The digital revolution is transforming our work, organizations and daily lives. Driverless cars are now legal in three U.S states. One third of payments in Kenya are made via mobile phones. This revolution is already transforming the way children and young people play, access information, communicate and learn. While this revolution has impacted schools, it has not transformed most teaching and learning.
Where technology is used, research findings on its impact on learner outcomes are disappointing. That does not mean that we should abandon technology, nor can we go back to teaching the way we have been so far: the teacher at the front transmitting knowledge and the children listening quietly. The research on brain activity by Rosalind Picard and her colleagues at MIT's Media Lab suggests that students' brain activity is nearly non-existent during lectures. Lectures equal brain "flatlining," and as Professor Eric Mazur of Harvard University's Physics Department puts it, "[students] are more asleep during lectures than when they are in bed!" For these reasons, we need a new pedagogy. 
In the 20th century we expected school systems to sort people: those who would go to university and those who wouldn't, those who would do professional jobs and those who wouldn't, and those who would fill the semi-skilled and unskilled jobs for which minimal learning at school was required.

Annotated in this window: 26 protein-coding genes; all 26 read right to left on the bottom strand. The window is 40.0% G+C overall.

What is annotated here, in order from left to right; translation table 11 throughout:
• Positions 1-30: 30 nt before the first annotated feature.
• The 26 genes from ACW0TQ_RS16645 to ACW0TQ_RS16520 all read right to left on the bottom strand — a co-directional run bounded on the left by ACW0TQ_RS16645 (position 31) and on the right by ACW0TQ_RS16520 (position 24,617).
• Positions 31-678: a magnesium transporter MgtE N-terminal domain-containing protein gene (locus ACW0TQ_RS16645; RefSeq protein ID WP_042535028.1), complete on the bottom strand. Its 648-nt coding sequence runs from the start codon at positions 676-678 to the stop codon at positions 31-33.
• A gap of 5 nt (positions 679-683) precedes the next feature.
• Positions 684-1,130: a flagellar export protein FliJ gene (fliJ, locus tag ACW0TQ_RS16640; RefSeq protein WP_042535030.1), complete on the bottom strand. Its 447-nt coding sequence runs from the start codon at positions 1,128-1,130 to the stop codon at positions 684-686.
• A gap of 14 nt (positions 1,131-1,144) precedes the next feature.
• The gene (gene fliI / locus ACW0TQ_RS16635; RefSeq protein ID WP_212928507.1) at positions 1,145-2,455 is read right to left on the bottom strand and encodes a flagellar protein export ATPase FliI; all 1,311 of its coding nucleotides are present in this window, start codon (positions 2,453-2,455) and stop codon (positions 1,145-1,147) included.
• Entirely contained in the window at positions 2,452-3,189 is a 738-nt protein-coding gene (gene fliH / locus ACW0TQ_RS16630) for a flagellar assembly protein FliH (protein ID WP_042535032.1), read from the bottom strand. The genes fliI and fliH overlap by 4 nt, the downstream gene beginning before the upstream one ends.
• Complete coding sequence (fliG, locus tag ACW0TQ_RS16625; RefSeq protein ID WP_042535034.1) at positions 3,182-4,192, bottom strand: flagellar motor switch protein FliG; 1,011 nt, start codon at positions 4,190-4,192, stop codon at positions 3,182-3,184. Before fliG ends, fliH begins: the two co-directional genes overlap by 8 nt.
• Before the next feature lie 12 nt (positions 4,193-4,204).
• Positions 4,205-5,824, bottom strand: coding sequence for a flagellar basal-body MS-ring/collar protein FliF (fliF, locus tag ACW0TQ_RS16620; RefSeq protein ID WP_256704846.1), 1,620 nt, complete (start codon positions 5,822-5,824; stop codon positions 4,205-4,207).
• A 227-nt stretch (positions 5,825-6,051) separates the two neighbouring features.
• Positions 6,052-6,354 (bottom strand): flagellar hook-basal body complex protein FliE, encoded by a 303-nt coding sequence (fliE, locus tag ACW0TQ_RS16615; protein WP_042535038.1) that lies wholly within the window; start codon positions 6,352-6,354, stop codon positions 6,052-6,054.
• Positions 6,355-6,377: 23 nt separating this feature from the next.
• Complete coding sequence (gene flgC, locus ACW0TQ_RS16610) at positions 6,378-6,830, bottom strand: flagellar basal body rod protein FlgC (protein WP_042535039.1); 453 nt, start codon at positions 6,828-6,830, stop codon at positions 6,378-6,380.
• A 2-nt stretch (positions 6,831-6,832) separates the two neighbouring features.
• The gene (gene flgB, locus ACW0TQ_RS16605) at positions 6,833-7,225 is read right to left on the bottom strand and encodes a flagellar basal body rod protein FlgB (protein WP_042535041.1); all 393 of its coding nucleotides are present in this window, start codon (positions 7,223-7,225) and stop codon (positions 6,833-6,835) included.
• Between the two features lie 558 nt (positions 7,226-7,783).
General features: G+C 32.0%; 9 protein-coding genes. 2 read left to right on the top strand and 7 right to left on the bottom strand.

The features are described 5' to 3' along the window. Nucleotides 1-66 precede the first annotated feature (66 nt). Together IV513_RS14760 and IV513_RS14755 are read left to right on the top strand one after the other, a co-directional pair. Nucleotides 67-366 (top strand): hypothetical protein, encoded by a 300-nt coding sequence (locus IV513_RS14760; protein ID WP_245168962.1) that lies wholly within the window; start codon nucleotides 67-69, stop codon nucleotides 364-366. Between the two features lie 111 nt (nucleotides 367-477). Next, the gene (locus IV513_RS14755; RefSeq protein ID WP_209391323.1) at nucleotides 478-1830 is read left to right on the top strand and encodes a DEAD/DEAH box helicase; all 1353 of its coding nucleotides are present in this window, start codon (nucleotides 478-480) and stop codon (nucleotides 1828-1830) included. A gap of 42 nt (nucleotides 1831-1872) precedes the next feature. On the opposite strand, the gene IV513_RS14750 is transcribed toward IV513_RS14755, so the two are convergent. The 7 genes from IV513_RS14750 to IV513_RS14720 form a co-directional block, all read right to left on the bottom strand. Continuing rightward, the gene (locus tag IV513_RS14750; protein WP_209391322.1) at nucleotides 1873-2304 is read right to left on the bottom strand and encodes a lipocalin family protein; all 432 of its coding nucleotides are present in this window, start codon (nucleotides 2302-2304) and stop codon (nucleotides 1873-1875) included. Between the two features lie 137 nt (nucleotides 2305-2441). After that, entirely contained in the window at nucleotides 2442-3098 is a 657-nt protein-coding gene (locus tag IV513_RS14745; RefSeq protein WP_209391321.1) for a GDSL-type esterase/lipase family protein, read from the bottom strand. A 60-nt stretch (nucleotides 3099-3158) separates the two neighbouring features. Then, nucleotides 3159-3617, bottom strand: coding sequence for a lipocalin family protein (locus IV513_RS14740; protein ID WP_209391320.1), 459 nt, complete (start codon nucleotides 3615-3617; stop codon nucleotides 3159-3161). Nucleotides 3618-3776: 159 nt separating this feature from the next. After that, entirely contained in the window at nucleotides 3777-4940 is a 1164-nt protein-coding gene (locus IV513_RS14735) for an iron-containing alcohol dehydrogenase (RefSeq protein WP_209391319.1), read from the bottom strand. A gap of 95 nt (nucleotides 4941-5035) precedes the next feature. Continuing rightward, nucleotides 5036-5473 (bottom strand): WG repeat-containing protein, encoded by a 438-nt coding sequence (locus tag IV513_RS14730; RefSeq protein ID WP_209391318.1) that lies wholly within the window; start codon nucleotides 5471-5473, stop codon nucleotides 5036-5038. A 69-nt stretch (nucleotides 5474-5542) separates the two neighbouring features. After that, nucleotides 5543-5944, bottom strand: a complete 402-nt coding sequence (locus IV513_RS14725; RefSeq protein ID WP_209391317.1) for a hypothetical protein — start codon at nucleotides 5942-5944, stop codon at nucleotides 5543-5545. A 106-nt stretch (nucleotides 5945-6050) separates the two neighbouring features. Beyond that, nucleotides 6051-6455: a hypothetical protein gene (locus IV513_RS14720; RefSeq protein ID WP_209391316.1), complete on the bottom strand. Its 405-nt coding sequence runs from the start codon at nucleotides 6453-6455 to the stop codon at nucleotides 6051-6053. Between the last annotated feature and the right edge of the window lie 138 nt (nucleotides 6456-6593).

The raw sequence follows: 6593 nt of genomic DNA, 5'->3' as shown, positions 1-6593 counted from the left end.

In the 21st century we are aware that this is not good enough - not good enough morally, not good enough socially and not good enough economically. Machines can do much of this work better than people. Only capable learners willing to pursue education and knowledge continuously will thrive in the world that is coming. We need every young person to graduate ready for college, career and citizenship -
prepared to learn.
If we could develop a new pedagogy that would help us rise to these two challenges, then we would see a huge acceleration in the improvement of education outcomes. Moreover, we would see learning outcomes that would include not only literacy and numeracy, but also those wider, less well-defined outcomes such as problem-solving, collaboration, creativity, thinking in different ways, and building effective relationships and teams.
How would we measure learning beyond the knowledge of content? Currently, there are a few examples of measuring skills and processes using ACT Work Keys and other credentialing called "badging." Both systems shift from credentials that simply measure seat time to ones that more accurately measure competencies. New measures are urgently needed to give students, teachers, parents and leaders a clear picture of what deep learning really means in practice and how it can concretely and positively impact the talent development of our youth and Stark's economic vibrancy.
 Fullan, M. & Langworthy, M. (2014) A Rich Seam: How New Pedagogies Find Deep Learning, London: Pearson.